He jested: “What do I hear, Engineer? What are these rumours that fly about? Your Beatrice is returning? Your guide through all the nine circles of Paradise? I must hope that you will not entirely scorn the friendly hand of your Virgil. Our ecclesiastic here will tell you that the world of the medio evo is not complete when Franciscan mysticism is not counterbalanced by the opposite pole of Thomistic cognition.” They laughed over these erudite jests, and looked at Hans Castorp, who laughed back, raising his glass to his “Virgil.” But it is unbelievable what endless academic strife arose in the next hour out of Herr Settembrini’s high-sounding but harmless remark. Naphta, having been in a manner challenged, straightway girded up his loins, and fell foul of the Latin poet, whom Settembrini was known to admire to the point of idolatry, even placing him higher than Homer, while Naphta had more than once expressed contempt for him and for the whole of Latin poetry, and did not fail to seize this opportunity to do so again. It was a complaisant limitation of the great Dante, due to his period, that he took so seriously this mediocre versifier and in his poem assigned him so high a rôle—even though Herr Ludovico did ascribe rather too freemasonly a meaning to it. But what was there to this courtly laureate and lickspittle of the Julian house, this urban litterateur and eulogist, who was without a spark of creative genius, whose soul, if he had one, was second-hand, and who was certainly no poet, but a Frenchman in an Augustan full-bottomed wig!

Herr Settembrini had no doubt that the speaker would find ways and means of reconciling his scorn of the golden age of Rome with his office as teacher of Latin. Yet he, Settembrini, could not avoid calling attention to the serious conflict in which such judgments involved Herr Naphta with his own favourite centuries, when Virgil was not only not despised, but his greatness was recognized in the most naïve way; namely, by making a seer and magician of him.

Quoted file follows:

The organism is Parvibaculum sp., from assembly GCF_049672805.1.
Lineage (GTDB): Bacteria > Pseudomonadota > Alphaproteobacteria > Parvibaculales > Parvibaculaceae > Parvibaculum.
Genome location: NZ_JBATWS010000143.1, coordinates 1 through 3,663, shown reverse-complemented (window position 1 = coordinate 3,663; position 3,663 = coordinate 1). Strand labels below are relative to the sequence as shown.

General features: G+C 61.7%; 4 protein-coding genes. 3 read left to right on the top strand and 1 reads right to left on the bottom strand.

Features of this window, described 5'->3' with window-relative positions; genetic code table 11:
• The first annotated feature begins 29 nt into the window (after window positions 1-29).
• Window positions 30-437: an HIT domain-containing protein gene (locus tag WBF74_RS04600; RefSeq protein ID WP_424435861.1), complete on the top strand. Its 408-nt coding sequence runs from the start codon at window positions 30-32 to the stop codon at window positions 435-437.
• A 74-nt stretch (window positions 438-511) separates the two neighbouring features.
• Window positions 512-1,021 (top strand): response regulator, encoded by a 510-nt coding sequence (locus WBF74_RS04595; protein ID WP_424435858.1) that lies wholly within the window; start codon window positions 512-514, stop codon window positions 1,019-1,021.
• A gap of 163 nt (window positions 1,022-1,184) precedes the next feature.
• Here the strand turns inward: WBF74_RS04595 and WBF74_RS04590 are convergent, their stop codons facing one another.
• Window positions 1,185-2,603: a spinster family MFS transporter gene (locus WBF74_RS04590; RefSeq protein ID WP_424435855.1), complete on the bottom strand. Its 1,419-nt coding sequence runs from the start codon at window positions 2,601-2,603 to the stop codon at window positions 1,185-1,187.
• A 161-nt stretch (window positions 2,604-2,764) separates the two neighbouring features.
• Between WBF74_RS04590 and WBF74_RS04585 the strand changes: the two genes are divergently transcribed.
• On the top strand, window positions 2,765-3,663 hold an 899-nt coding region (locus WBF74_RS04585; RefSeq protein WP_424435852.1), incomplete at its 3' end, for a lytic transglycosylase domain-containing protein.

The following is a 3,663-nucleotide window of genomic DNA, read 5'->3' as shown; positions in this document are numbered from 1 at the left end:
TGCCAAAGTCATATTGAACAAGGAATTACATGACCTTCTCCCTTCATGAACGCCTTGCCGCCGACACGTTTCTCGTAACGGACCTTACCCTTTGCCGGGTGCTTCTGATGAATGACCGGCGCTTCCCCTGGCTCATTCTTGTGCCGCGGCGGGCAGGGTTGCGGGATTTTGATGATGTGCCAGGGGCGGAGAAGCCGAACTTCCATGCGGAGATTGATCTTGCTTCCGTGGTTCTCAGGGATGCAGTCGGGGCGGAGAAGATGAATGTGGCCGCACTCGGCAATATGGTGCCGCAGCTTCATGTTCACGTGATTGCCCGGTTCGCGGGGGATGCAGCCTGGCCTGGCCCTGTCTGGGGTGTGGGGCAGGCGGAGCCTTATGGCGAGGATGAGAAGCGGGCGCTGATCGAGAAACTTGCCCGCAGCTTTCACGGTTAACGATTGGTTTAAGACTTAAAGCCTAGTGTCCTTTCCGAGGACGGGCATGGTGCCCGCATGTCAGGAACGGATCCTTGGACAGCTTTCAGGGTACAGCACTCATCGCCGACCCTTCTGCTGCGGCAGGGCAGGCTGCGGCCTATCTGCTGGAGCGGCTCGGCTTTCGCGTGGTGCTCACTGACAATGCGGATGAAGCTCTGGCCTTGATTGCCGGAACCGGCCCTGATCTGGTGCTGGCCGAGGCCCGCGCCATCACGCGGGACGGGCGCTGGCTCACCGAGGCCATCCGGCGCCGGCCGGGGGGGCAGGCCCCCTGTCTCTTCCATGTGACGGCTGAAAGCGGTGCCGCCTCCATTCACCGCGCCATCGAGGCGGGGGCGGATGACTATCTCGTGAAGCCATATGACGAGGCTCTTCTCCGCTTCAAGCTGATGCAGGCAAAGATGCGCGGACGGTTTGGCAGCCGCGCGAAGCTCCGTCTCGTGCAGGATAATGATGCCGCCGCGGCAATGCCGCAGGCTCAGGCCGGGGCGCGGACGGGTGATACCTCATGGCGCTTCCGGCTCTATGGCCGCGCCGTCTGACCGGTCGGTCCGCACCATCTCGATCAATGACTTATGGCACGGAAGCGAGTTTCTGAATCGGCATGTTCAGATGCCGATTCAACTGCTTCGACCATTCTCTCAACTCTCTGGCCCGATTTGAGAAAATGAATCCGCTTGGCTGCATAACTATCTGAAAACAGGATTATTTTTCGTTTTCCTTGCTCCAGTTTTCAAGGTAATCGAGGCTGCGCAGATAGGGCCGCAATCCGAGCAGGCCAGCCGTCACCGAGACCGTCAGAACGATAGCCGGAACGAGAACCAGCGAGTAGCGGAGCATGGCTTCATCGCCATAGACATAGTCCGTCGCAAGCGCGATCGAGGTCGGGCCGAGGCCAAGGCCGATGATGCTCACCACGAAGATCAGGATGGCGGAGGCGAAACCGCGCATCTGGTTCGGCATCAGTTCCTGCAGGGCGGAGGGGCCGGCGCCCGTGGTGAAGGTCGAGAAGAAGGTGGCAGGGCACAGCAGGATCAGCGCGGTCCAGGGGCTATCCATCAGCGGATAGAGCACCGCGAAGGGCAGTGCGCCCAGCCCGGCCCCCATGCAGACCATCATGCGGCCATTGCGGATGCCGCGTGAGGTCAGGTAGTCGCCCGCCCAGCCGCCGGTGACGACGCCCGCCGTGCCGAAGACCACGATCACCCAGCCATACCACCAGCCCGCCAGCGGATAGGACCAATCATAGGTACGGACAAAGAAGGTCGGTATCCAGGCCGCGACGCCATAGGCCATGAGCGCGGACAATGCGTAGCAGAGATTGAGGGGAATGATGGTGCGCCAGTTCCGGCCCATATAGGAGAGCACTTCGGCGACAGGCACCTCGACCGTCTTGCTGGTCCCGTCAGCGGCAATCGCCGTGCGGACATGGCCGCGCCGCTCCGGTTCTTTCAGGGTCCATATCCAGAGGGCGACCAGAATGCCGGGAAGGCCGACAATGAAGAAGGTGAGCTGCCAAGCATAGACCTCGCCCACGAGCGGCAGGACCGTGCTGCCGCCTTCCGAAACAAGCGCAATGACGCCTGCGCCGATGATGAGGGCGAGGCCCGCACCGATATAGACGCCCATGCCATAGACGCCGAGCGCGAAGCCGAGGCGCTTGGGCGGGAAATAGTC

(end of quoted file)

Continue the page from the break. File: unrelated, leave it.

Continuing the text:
It was vain, Naphta responded, for Herr Settembrini to invoke the simplicity of those primitive times, the victorious element which preserved its creative vitality even while endowing that which it conquered with a demonic quality. But in truth, the Fathers of the early Church were never weary of warning the faithful against the lies of the old philosophers and poets, in particular of cautioning them not to be corrupted by the voluptuous eloquence of Virgil; and to-day, at a time when again an age is declining to its fall, and we see the approaching dawn of another proletarian morn, the time is ripe to feel with them. Finally, in order to leave nothing unanswered, Herr Ludovico might be assured that he, the speaker, did his duty by the small civilian task which Herr Settembrini had been so kind as to mention, with all due reservatio mentalis; though there was indeed a certain irony in his conforming to the standards of a classic and rhetorical educational system, whose survival the most optimistic observer could not predicate for more than a few decades.

“You studied them,” Settembrini cried out, “you studied them till you sweated, those old poets and philosophers; you have sought to make their priceless heritage your own, as you used the building-stones of their monuments to erect your churches. For well you knew that your proletarian soul could of its own strength bring no art form to birth; and you hoped to defeat antiquity with its own weapons. So it will ever be, history will repeat itself. Your crude immaturity must go to school to the power which you would like to persuade yourself and others to despise; for without discipline you could not endure in the sight of man, and there is but one kind, that which you call the bourgeois, but which is in reality the human.” Herr Settembrini went on. A matter of decades? The end of the humanistic principles of education?

Only politeness prevented him from a burst of laughter both unaffected and mocking. A Europe that knew how to preserve its immortal treasures would serenely pass over any proletarian apocalypse of which it here and there pleased people to dream and resume its ordered programme of the reign of classic reason.